Wed, Feb 13, 2019

Nuclear energy’s absence from the State of the Union: A missed opportunity

EnergySource by Jennifer T. Gordon

Related Experts: Jennifer T. Gordon,

Climate Change & Climate Action Energy & Environment Energy Markets & Governance Nuclear Energy Renewables & Advanced Energy United States and Canada

President Donald J. Trump delivers his State of the Union address at the US Capitol, Tuesday, Feb. 5, 2019, in Washington, DC (Official White House Photo/Joyce N. Boghosian).

Many commentators noted the absence of any reference to climate change, clean energy, or the Green New Deal in President Trump’s State of the Union address on February 5th. In fact, the only mention that Trump made of energy at all was to praise the US for becoming “the number one producer oil and natural gas in the world,” and calling it a “revolution in American energy.” However, despite the president’s denial of climate change and the absence of any mention of clean energy in the State of the Union, the Trump Administration—with bipartisan support in Congress—has made significant strides in passing legislation to promote civilian nuclear power, a carbon-free source of energy.

At the end of September 2018, Trump signed the Nuclear Energy Innovation Capabilities Act (NEICA), which, according to Greentech Media, is “expected to speed up the development of advanced reactors in the US by eliminating several of the financial and technological barriers standing in the way of nuclear innovation.” In the early days of 2019, Trump signed the Nuclear Energy Innovation and Modernization Act (NEIMA), which “directs the Nuclear Regulatory Commission (NRC) to modify the licensing process for commercial advanced nuclear reactor facilities.” Given calls in advance of the State of the Union for Trump to use the address to reach across the aisle, it is surprising that he missed a chance to highlight recent bipartisan legislative achievements. Additionally, in 2017, Trump praised the nuclear energy sector as “clean, renewable, and emissions-free.” In light of the attention that climate and energy are currently garnering on Capitol Hill and in the public eye—especially with last week’s rollout of the Green New Deal platform—Trump could have noted his administration’s commitment to both preserving the current nuclear fleet and promoting a new generation of nuclear energy technologies.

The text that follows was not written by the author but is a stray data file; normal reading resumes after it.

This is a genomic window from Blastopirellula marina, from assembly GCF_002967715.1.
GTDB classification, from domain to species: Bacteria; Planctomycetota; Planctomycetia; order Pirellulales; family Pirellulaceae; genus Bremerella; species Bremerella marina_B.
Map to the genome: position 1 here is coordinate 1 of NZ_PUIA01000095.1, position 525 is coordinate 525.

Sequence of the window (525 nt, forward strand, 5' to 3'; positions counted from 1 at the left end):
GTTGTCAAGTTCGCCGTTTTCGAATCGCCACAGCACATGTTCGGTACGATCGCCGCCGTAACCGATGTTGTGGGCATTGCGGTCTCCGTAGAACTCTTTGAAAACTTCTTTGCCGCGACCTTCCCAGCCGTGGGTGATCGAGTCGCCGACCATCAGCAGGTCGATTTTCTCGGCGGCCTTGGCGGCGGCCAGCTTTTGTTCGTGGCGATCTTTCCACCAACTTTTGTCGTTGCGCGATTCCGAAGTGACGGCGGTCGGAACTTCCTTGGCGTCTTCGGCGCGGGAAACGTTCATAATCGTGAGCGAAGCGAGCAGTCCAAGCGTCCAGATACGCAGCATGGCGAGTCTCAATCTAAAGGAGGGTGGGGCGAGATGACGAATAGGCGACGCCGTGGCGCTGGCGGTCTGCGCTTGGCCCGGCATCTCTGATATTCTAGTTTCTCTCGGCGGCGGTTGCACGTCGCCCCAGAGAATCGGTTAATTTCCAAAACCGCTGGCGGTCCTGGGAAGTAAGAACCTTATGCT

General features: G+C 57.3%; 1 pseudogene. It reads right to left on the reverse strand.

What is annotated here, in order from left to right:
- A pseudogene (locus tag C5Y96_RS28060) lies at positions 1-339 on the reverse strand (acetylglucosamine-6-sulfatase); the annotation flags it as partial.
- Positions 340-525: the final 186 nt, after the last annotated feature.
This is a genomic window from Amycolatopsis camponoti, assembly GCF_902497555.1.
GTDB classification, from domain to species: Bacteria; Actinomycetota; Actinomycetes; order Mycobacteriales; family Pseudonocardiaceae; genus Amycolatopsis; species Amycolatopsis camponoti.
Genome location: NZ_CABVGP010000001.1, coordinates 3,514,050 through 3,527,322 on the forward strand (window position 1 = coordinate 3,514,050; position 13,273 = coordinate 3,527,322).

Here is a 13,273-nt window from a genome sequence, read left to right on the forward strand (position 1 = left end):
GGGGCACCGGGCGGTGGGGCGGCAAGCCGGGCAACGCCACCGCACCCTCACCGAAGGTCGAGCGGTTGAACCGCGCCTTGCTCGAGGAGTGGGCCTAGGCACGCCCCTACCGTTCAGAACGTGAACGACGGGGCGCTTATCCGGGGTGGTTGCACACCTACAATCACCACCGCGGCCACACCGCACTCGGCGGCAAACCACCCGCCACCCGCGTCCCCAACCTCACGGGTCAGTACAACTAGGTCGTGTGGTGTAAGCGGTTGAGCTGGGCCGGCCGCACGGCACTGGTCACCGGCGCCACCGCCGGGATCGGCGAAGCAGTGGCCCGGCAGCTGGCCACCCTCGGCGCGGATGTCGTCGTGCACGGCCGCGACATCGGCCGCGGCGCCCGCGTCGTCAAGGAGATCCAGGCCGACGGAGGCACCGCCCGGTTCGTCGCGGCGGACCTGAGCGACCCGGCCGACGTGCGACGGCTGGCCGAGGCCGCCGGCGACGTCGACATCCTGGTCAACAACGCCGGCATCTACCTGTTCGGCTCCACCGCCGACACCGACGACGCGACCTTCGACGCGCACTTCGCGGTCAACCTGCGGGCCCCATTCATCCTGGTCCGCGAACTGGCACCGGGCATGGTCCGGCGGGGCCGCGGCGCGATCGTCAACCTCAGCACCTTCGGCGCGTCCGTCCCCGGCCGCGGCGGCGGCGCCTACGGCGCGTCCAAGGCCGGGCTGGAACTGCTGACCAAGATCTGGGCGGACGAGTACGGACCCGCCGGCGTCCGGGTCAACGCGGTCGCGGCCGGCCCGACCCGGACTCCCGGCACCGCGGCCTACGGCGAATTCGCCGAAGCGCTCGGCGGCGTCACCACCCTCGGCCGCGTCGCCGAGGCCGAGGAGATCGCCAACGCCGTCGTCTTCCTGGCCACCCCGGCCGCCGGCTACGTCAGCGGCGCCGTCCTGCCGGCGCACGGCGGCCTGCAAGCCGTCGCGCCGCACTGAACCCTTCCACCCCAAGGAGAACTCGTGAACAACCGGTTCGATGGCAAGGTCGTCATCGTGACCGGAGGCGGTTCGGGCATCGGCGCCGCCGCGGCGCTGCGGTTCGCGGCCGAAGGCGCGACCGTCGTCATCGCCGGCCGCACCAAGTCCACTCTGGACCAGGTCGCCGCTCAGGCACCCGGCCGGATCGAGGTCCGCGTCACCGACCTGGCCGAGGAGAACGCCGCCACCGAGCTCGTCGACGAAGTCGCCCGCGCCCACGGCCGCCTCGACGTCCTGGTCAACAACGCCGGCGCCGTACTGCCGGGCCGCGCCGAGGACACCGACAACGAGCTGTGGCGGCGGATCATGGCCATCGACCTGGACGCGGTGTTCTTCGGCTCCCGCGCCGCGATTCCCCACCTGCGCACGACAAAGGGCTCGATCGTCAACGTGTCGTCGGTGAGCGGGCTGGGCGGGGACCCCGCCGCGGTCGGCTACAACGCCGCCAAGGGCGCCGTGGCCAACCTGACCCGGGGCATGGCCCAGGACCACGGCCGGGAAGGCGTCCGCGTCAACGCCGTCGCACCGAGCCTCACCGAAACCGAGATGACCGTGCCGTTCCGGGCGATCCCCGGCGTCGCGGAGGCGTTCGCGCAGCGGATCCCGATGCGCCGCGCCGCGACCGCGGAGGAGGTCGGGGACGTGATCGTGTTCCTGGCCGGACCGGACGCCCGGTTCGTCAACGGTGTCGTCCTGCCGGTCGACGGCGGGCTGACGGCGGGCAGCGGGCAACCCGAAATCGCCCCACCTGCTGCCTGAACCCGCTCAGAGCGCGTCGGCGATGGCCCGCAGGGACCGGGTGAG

The absence of nuclear energy from the State of the Union may have been nothing more than oversight; however, its omission—combined with the delays in the administration’s nuclear review—could indicate distraction in an administration that is likely dealing with more pressing concerns. If that is true, then, as is the case with renewables, more responsibility will rest with individual states to preserve and facilitate nuclear energy programs.